The paper “Paxos Made Moderately Complex” by Robbert Van Renesse aims to provide the reader with a non-trivial, detail-oriented description of a Paxos real-world implementation. The paper included both pseudo-code and java implementations of the ideas discussed in the paper. Later sections deal with optimizations and liveness of the implementation. Although I’ve found other papers on this topic easier to read and comprehend, this paper had a feeling of completeness that was lacking in other research papers on the topic.
Most of the research papers regarding Paxos up to this point have attempted to explain the algorithm by using conceptual tools such as analogies or reducing the complexity by hiding details on how to accomplish certain tasks. I’ve found that often by hiding these details, the authors leave the reader with more questions regarding the algorithm and the feeling that the algorithm is lacking or is a toy. In this paper, the author does eliminate some optimization to better explain the algorithm, however he dedicates a section to addressing those topics later in the paper after the reader has time to digest the core concepts of Paxos.
A point that stood out regarding the paper was the authors assertion that in most real-world applications multi-Paxos is used. The author points to Zookeeper as a demonstration of that point, however the developers of Zookeeper assert that their version of Paxos is not multi-paxos (src). They point to the fact that they don’t have a method for guaranteeing a single leader. They rely on the leader election process to deal with the fact that there might be more than one member that believes itself to be the leader.
One of the main benefits of multi-Paxos is that given the assignment of a single leader, we can optimize the Paxos protocol by eliminating multiple calls in prepare phase. This then brings up the question of whether Zookeeper can maintain this optimization given that they don’t guarantee single leader. It turns out that Zookeeper makes some assumptions about the communication channel (that it is FIFO) and implements an auxiliary method of maintaining a quorum of members that recognize a single member as the leader (src). The combination of these two additional protocol changes allows Zookeeper to also skip phase 1 and maintain the same optimizations that are present in multi-Paxos.
This paper brought to light some misconceptions I had regarding Paxos – especially regarding synchrony and failure situations.
One of my take-aways from the paper was that the paxos protocol doesn’t guarantee that members have similar state at at the same time in a synchronous sense, but rather that they will follow the same state changes in a guaranteed order. Given enough delay on the wire, it’s possible that a member may be days behind other members, but that it’s state given a past slot will be identical to that of other members. This led me to question whether the Paxos protocol by it’s nature had built-in snapshot capabilities. It seems a given that you can query across all Paxos members using any slot number s where s < current s. The slot number acts as a logical clock for the entire Paxos system, so partitioning across the system using the slot number is consistent per the requirements. I started looking at how Zookeeper deals with snapshots and they refer to these as “fuzzy snapshots” (src).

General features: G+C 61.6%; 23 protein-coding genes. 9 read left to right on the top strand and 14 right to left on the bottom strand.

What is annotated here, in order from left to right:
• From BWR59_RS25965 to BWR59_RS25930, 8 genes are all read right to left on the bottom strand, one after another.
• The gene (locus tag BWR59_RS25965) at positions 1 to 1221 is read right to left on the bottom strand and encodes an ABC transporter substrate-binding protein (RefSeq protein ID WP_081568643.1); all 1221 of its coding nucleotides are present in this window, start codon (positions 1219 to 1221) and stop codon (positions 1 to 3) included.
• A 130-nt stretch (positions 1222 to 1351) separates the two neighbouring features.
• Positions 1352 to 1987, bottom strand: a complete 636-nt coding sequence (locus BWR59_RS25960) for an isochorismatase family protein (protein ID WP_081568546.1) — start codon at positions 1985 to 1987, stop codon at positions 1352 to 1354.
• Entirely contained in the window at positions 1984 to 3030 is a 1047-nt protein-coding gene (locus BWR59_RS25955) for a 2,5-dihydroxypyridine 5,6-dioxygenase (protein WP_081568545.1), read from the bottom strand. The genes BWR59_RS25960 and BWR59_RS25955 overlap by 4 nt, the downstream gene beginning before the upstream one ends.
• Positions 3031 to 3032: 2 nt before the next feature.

Given this in-protocol ability to create consistent snapshots, the section on garbage collection did not make sense to me. It would seem that rather than having all members maintain the state for past slots, recovering nodes would immediately start caching slot decisions and then initiate their state using a snapshot from another member where the snapshot slot was one less than the last received update. This would require that only the recovering node have a small cache of decisions initially while it completes the state replication and then it would apply the cached decisions to that restored state. This would make garbage collection easier, as once the decision has been applied the member can discard it.
The final note I had regarding the paper was the mention of the AIMD (Additive Increase, Multiplicative Decrease) timeouts in failure detection. As mentioned briefly in the paper, TCP uses this method to increase window size with each successive packet send. This increases throughput while maintaining a reasonable recovery time in the event of failure and re-transmission.
What I found interesting about this approach is that the system will most likely be using TCP/IP for it’s transport method. In my previous research about Zookeeper, it became obvious that they were relying on the TCP guarantees of in-order delivery, re-transmission, and failure detection while implementing their system. My ultimate question is where do we draw the line when making assumptions about failure detection and the communication channels? If the authors goal is to describe Paxos in a real-world application, should we not leverage the communication channel session failure detection as a drop-in replacement for the scheme described in the paper? [Other papers in this area] (http://research.microsoft.com/en-us/um/people/blampson/65-ABCDPaxos/Acrobat.pdf) have acknowledged that TCP can be used to provide scheduling, flow control and re-transmission of messages but I have not been able to work through the problem in it’s entirety yet to say if this guarantees liveness or is a pragmatic short-cut in light of real-world implementation issues.
In summary, this paper was very helpful and led me to further research that helped clarify the state of Paxos implementations in modern computer science. The amazing variety of methods used to optimize Paxos for industrial applications provides fertile ground for alternate research and improvements to existing solutions.